05/08/2013 10:36 BST | Updated 01/10/2013 06:12 BST

Vile Abuse Should Have No Place in Public Debate

A women journalist and feminist campaigner - Caroline Criado-Perez - has led a successful internet campaign to have Jane Austen appear on a £10 banknote in 2017 and has since been the target of hours of vile online abuse by some men. The abuse has included threats of rape and threats to kill her.

Her's was an entirely fair and legitimate campaign and reflects the power of the new social media to achieve greater equality in how we represent our society. The response of some men has been a disgrace and represents the very worst aspects of these new ways of communicating and holding public debate.

It was becoming clear that without this campaign the only women on our banknotes in the near future was likely to be the Queen. This after it had been decided to replace Elizabeth Fry with Winston Churchill on the £5 note. But if by a different accident of birth we had had a King for the last 50 years then there would have been even fewer women on banknotes.

I am a fan of Churchill but it's not as if he is in danger of disappearing from history. He must be one of the most high profile figures in the history of western civilization. The main point is that women have not been fairly represented on the banknotes and there was no good reason for this.

Who is portrayed on a £10 note is not about life and death or war or famine - it's a bank note at the end of the day but it is an entirely legitimate subject for public debate because who appears on the notes claims to say something about what and who we value as a society.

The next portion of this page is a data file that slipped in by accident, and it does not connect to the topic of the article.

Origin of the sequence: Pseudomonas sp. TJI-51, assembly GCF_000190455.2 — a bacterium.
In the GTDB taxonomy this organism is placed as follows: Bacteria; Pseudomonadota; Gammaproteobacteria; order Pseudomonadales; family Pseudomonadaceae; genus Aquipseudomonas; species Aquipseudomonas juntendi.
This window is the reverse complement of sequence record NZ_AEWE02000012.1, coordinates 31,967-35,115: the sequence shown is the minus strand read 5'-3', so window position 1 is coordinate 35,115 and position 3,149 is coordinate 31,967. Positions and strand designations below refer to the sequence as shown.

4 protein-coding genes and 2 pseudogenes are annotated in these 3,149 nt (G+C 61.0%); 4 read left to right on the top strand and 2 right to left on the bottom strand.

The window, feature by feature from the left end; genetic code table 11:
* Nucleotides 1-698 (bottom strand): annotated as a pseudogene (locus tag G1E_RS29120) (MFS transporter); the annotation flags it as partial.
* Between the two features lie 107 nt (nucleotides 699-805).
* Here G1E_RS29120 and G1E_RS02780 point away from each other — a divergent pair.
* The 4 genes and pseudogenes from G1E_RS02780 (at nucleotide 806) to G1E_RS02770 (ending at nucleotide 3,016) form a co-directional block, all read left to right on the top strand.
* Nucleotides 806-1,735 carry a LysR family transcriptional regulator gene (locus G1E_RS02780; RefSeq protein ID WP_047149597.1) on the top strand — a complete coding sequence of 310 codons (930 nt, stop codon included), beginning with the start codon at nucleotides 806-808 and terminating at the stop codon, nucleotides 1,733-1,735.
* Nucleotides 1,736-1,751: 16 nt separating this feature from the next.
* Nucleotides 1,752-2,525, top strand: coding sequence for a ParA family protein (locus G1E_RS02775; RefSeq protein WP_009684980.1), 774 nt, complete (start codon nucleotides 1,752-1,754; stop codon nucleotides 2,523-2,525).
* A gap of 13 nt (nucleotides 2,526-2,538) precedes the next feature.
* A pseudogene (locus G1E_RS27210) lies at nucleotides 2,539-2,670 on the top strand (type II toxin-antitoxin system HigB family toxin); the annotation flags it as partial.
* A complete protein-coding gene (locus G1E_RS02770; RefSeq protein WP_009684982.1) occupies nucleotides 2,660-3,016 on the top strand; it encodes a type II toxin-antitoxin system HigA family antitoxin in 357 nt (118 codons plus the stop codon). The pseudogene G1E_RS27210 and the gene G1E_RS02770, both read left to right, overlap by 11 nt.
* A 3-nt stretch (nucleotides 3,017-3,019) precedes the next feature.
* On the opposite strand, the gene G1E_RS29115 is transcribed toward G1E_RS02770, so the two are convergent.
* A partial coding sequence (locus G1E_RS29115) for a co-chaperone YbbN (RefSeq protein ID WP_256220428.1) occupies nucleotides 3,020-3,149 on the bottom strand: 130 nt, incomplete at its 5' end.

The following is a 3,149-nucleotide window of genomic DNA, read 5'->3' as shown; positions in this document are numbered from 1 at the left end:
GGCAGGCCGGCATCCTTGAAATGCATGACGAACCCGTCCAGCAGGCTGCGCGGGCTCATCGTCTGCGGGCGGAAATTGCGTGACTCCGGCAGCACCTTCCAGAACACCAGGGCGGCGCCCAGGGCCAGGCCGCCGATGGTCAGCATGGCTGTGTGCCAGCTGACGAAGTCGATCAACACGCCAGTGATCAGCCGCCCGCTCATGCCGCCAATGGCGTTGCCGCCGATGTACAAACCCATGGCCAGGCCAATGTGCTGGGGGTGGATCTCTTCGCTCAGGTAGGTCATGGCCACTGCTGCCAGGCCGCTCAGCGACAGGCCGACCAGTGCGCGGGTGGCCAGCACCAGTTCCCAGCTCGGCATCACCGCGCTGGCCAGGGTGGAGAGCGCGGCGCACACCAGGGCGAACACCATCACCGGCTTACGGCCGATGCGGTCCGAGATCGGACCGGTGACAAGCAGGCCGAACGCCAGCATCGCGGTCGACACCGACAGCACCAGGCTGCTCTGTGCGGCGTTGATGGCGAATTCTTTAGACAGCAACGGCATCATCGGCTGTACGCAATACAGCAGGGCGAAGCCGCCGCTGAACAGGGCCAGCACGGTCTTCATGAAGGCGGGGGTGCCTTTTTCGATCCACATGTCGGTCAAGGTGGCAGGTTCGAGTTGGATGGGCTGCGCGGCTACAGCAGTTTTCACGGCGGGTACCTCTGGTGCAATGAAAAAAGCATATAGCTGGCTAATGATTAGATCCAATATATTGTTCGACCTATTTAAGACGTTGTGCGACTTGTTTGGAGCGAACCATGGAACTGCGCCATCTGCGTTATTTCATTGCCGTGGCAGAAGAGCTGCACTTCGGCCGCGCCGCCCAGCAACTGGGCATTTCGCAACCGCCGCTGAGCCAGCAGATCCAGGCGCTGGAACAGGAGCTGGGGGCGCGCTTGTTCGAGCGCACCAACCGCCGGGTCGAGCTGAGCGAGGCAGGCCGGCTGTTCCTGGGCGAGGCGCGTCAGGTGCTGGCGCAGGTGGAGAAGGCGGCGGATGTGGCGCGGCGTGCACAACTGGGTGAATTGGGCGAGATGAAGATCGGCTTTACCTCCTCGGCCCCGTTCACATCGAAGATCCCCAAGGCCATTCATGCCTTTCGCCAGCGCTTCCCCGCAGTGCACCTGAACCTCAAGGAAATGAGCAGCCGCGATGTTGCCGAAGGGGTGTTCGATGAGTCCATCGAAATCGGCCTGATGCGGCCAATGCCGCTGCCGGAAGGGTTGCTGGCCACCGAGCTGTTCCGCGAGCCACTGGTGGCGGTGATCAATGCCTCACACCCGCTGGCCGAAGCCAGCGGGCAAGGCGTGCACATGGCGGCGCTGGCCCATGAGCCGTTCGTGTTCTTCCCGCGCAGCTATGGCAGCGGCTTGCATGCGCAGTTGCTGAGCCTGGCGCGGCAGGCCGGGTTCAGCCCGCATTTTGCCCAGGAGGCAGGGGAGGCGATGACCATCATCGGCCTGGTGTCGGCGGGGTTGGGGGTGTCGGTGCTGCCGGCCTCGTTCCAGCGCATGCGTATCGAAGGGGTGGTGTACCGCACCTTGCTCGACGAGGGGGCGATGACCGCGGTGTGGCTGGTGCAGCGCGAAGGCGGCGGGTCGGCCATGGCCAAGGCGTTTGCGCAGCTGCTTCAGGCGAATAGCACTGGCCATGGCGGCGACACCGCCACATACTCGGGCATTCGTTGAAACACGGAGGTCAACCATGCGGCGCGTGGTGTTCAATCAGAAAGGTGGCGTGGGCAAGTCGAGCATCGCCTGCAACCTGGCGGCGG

That women cannot get involved in public debate without being threatened and intimidated in this way is now the more important issue.

The contrast is a stark one - between someone having the courage to successfully campaign for a bit of social justice and others spouting messages of hatred. These men are an embarrassment to other men amongst many other things.

We allow them to spout their hatred in this nasty and hate-filled way too easily and it is obvious that any measures currently in place do not stop this happening.

Of course there are legitimate concerns over censorship and the freedom of speech and any moves to curtail that in any way have to be done with great care but this abuse should not be allowed to continue.

How many people - women in particular are going to be put off expressing their views online because of the tendency of a few nasty men hiding behind anonymity? Quite a few I suspect.

Anyone who goes on line and expresses a view should expect some criticism and that is fair enough but threats to rape and kill are not acceptable and people who do this should pay a price.

Half our population will have to consider the hazards of launching an entirely legitimate public campaign for fear of receiving nasty threatening messages - and this is a disgrace.

We should compare Twitter and other social networking sites with real public places. In a public space such as a street you can go about your business and say what you like to anyone you like - providing you don't threaten, harass or cause fear in other people - because they have a right to go about their public lives free from fear.

Freedom of expression in real public spaces does have limits and the same should apply to social media.

It is becoming clear that the new social media are going to play an increasingly important role in how we develop our ideas about society and our values and it has to be a safe place to do that for everyone.